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Backing up your services so that they are not lost

Why backing up

When your service is broken but it worked yesterday you have two options:

  • Spend some time reading logs and debugging what went wrong. Meanwhile the service is unusable and maybe some data is irreversibly lost;
  • Restore the service to a working state and then debug at a more relaxed pace. Hopefully it was just a solar flare or a glitch in the Matrix.

This second, nerve-saving option is enabled by backing up regularly, and even better, automatically.

Having a backup simplifies the process of transferring a service between machines, ensuring minimal inconvenience. This is useful if your datacenter is on fire, if your server provider gets bought out by another corporation, or when shareholders decide that it is finally time to make more profit.

This document covers the basic terms and usage of SelfPrivacy backup subsystem.

What is a snapshot?

SelfPrivacy does not make backups of the whole machine. Instead, it saves the states of each service. The state of the files used by a service, taken at a certain time, is called a Snapshot. In the interface, you can see that a snapshot has an ID, a service it backs up, and a date of creation.

When backups occur?

A snapshot is created in 3 cases:

  • By user’s manual command to back up a service;
  • Automatically at specified intervals if Automatic Backups are enabled;
  • As a precaution before an in-place restore of a service.

How the data is stored?

The service’s files are stored at the cloud of the user’s choice. We currently support Backblaze, with more to come.

All of the service data is encrypted with a local secret that the cloud never receives. Under the hood, we use Restic to transfer encrypted data.

Cloud storage providers, such as Backblaze, have an option to prevent immediate deletion of data.

SelfPrivacy app uses this option so that in case when the server is hacked the data cannot be erased.

Listing snapshots

There are 2 factors to keep in mind when looking at the list:

  • For the sake of performance, the list is cached. If some snapshots are missing which you think should be there, invalidate the cache so it reloads;
  • If you delete some snapshots, they will be removed from the list, but for some limited time they are still restorable with the help of the cloud.

Restoring a snapshot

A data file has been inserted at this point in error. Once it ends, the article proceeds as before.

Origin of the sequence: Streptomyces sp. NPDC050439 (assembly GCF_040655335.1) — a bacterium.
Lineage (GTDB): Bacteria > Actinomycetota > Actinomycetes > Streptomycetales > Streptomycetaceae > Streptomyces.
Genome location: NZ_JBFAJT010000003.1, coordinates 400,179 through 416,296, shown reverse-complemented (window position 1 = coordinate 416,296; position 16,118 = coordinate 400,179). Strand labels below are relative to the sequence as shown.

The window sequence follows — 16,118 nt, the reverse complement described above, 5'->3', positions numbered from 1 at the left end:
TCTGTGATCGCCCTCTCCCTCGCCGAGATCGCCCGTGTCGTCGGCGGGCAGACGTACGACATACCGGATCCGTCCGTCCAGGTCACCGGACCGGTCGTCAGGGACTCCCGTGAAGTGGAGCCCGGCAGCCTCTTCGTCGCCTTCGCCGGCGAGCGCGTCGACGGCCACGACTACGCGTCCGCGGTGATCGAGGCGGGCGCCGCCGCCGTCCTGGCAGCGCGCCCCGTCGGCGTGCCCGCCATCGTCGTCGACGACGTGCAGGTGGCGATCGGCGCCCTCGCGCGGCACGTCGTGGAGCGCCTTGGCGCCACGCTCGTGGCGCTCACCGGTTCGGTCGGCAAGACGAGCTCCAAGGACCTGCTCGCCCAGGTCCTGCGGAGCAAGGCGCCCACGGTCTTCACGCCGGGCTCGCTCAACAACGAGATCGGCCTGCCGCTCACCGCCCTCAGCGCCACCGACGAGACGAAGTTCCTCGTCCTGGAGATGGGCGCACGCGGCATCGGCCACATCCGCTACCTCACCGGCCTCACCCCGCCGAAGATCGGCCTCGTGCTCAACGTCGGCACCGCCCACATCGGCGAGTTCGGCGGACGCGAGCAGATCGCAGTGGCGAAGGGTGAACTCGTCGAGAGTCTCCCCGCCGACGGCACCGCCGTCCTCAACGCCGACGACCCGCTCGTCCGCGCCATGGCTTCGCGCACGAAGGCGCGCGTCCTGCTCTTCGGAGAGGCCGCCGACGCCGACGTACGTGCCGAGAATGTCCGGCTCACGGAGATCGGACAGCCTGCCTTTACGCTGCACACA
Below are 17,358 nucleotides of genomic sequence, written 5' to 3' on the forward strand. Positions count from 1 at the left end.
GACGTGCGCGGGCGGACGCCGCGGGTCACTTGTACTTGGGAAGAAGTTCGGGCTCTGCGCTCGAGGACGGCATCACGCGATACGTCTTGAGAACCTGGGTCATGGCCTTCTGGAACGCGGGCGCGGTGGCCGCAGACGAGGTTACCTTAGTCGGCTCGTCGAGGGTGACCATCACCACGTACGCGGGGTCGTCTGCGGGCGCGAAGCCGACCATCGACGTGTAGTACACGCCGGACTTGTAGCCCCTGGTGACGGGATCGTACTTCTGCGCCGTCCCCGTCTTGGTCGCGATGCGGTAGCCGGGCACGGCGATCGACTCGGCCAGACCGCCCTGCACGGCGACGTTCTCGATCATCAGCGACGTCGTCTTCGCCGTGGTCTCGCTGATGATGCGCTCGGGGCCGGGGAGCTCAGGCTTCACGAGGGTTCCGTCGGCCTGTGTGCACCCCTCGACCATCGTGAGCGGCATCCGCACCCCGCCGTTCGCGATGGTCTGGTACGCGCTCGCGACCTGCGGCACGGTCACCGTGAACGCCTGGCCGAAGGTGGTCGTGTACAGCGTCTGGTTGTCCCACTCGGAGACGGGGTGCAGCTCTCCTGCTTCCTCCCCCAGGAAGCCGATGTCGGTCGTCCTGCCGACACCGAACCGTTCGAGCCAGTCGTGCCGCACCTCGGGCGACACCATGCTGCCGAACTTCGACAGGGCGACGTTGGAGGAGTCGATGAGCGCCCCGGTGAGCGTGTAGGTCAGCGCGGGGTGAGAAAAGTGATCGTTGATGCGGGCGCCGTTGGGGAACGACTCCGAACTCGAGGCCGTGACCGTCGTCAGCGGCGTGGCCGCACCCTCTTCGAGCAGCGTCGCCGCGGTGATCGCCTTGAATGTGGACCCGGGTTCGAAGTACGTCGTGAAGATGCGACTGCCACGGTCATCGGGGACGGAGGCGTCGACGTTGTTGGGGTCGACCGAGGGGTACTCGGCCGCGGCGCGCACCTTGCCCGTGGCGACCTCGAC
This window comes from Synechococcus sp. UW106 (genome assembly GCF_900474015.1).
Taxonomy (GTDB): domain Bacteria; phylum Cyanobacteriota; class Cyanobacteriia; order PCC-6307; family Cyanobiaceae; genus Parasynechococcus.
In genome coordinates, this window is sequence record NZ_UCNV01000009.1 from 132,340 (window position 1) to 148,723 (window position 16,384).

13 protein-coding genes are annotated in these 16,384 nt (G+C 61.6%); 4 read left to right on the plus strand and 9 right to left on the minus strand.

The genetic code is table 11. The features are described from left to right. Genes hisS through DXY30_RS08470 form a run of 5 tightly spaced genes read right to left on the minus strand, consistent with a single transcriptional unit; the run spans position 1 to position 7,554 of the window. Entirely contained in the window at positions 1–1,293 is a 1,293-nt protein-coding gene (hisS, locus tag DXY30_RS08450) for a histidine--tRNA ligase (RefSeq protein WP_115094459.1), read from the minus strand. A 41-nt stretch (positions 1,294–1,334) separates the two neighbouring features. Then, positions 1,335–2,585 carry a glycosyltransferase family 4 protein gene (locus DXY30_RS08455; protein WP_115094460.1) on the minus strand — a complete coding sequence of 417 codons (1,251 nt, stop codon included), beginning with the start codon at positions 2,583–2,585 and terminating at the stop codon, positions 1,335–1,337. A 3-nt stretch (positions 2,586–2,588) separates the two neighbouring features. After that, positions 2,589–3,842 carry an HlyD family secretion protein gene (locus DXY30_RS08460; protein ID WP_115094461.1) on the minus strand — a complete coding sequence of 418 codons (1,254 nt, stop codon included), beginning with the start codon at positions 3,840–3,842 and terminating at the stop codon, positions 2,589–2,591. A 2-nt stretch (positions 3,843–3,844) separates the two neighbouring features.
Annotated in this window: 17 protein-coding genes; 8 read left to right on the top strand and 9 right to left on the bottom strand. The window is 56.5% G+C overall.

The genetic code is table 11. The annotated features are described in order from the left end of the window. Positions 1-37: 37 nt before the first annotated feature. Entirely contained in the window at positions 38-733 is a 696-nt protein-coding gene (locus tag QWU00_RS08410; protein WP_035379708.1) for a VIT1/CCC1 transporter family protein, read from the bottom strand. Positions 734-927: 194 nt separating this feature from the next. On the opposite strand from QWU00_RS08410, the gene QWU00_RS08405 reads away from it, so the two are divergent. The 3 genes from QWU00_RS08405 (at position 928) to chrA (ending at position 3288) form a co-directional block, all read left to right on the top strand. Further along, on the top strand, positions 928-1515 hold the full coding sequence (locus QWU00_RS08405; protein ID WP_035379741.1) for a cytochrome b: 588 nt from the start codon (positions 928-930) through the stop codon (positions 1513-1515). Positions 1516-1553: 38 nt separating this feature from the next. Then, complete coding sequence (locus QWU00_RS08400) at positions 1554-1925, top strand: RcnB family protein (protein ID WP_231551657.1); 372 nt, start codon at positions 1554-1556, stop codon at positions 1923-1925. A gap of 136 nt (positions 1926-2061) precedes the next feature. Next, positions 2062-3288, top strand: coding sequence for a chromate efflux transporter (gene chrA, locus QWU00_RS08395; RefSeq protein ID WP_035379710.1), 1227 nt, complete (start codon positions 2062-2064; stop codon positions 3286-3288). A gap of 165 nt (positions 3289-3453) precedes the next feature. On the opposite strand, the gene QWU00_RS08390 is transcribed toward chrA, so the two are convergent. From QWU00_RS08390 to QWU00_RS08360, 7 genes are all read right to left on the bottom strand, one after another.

Restoring a snapshot involves stopping the service and reverting all files to their state at the snapshot’s creation. This process can be accomplished in two distinct ways.

The safest one, the default one, is to download the snapshot in its entirety, verify that data is not damaged, and replace the service files with the files from the snapshot. However, this method requires additional storage space for the snapshot.

A somewhat riskier way is to overwrite the service files directly, without intermediate storage. It requires less space, but if the transfer goes wrong, you end up with a broken service. To help reduce the impact, a snapshot is taken just before restoring.

The app does check that we have enough space before attempting a restore.

Forgetting a snapshot

Forgetting makes the snapshot inaccessible from the server, but deletion itself is reversible from cloud UI for some time (30 days for Backblaze by default).

Automatic Backup

If you set up an automatic backup period, all of the services will be backed up according to the set period.

Note that backups are independent per service. If you have services A and B backed up automatically every day in the morning, and then you back up service B manually at noon, then service A’s next backup will be in the morning as usual, but B’s backups will occur at noons.

If it is disabled, automatic backups will not be performed.

Restoring after someone has deleted all the snapshots

  • Go to your Backblaze/other cloud interface directly;
  • Rewind the bucket to its previous state before the deletion event;
  • Open SelfPrivacy app;
  • Update the snapshot list;
  • Restore from snapshots as usual.

Troubleshooting backups

  • If you suspect that the list of snapshots is incorrect, try updating the snapshot list;
  • If an inplace restore has failed, make sure that your cloud is accessible and your contract is active. Then try to restore either a snapshot that you tried to restore or a pre-restore snapshot that was automatically generated;
  • If you do not have enough space on the disk for a safe restore, try restoring inplace.
Last modified: June 19, 2024